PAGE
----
Lee did not detail those plans. A spokesperson for the Sublette County Rural Health District, the publicly funded body that runs clinics in Pinedale and Marbleton, declined on Thursday to tell WyoFile how many available beds the clinics had. “It’s a rural clinic so it’s not built to house people,” the spokesperson, Emily Ray, said. She also declined to say how many COVID-19 tests the clinics were able to perform a day.
Ray questioned how the public might react to such information in a media report. “It’s been a really interesting response for people overall with this situation,” she told WyoFile in a phone interview. “We’re not disclosing numbers and so we’re just going to test people where we feel it’s medically necessary.
“There are people that are asking for tests that don’t need them,” she added.
On the radio, the Sublette County public health professionals suggested testing has been limited in the area, and that results have been hard to come by.
“We have tested some people in Sublette County but not a large number,” Fitzsimmons, the county health officer, said. Testing results were also delayed, he said: “First test came back in a day and a half but now for us, for Jackson, for Sweetwater County, it’s taking five to seven days.”
In Rock Springs, at the Sweetwater Memorial Hospital, 140 swab tests had been performed as of Friday, according to the facility’s website. 122 of those had been sent for COVID-19 testing. Nineteen of those tests had come back negative for COVID-19, the spokesperson wrote in an email. Five were positive for the flu and 21 were positive for other viruses.
The hospital was also hunting for more personal protective equipment for its employees, a hospital spokesperson said. “It is a concern; one that we tackle daily,” she wrote. “Like most healthcare agencies nationwide, we have people who are constantly on the phone trying to secure more PPE. I’m guessing, like most healthcare professionals, our healthcare workers are concerned.
“If and when we get our first COVID-19 patient, we have plans for proper bed placement based on the number of patients we receive,” the spokeswoman wrote. “If one area overloads, we have plans in place to open the next area to accommodate regular patients and COVID-19 patients.”
Other public health providers around the state have publicized testing numbers and have widely said they’re falling short both on testing and protection. Officials in Fremont County, for example, told WyoFile they had used 19 tests out of 50 between two clinics in that county as of March 18.
The chief of staff at the Wyoming Medical Center in Casper also worried about testing scarcities, and whether it meant doctors were missing the full extent of the virus’s spread, according to a Friday report in the Casper Star-Tribune. Natrona had tested 30 people as of March 18, the chief of staff said.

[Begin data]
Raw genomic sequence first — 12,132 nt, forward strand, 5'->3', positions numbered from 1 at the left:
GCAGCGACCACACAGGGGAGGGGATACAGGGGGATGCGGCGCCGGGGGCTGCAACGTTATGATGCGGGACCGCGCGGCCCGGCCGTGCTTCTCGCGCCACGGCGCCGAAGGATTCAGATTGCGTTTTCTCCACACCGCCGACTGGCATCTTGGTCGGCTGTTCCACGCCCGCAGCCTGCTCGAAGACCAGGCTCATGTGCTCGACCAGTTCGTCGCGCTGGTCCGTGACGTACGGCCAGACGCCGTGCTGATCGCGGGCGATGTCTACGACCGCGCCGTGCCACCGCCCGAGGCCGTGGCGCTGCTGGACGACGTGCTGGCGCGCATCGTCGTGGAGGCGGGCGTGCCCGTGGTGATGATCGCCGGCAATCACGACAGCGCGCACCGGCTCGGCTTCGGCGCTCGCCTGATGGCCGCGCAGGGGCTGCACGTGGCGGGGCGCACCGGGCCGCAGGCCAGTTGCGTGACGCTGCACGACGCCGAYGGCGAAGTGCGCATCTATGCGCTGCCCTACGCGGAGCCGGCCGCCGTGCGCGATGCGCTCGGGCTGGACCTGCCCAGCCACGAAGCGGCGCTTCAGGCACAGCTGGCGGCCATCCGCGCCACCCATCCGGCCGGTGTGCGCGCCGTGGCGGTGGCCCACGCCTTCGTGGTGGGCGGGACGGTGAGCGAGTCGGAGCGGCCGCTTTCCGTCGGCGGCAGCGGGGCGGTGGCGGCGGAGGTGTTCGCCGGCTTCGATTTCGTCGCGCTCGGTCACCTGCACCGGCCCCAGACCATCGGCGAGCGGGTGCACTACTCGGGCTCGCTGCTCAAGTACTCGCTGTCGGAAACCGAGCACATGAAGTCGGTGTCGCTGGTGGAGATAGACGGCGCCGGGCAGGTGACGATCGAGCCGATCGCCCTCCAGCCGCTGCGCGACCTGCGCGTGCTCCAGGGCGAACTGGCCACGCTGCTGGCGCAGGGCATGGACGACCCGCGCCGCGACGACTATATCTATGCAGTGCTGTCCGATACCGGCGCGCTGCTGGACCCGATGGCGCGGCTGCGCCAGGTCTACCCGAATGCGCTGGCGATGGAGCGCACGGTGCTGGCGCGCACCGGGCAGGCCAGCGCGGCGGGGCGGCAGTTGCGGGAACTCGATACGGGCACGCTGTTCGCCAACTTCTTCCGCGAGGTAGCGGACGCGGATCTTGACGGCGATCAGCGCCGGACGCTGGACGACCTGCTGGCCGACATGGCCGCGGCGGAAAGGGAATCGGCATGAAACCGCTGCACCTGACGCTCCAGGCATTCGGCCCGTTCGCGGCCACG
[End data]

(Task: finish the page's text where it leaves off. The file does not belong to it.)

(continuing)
In a “fireside chat” live-streamed to Wyoming residents on Thursday evening, Gordon alluded to a national shortage of both testing supplies and protective equipment for health care workers. National news outlets have reported frustration by state governors around the country at the lack of federal supply lines. South Dakota’s governor had called Gordon and other states searching for supplies this week, Gordon said.
“That’s the kind of thing we’re facing right now,” he said.
A pair of private clinics in Cheyenne and Laramie were also unable to conduct as many tests as necessary because of a lack of swabs to collect samples and vials of solution in which to ship them, according to their owner and chief operating officer. “We have labs that can process more tests than we have swabs,” Amy Surdam told WyoFile on Thursday.
Surdam worried about the state’s numbers of intensive care unit beds, she said. Other health emergencies won’t go away if serious COVID-19 cases begin to strain the state’s hospitals, she said. “People are still going to have heart attacks and strokes that need higher echelon levels of care and we are not going to be able to provide it,” she said.
North of Sublette, Teton County has two confirmed cases. The clinics in Pinedale and Marbleton would first rely on hospitals in Sweetwater and Teton if people needed intensive care, Ray, the Sublette County health district spokesperson said. If both fill up, officials would look farther afield, she said.
“If our closest one can’t take them, we just move on to the next,” she said. “That is an issue being rural, but we deal with that all the time.”
Ray, and other officials in Pinedale, remain optimistic about their ability to respond. A wide swath of local agencies and leaders are working together to prepare, they said.
Ray also described a small silver lining. “We’re always working towards getting a hospital here, and this is a really big eye opener here for our community,” she said.
But for now, health officials in Sublette urge residents to follow guidelines for staying home in hopes of halting the virus’s spread before hospital capacity becomes a problem.
“This is our one big tool that we can do at this point in the process to prevent and try to really hopefully decrease the spread within our county and our state,” Lee, the county health nurse, said.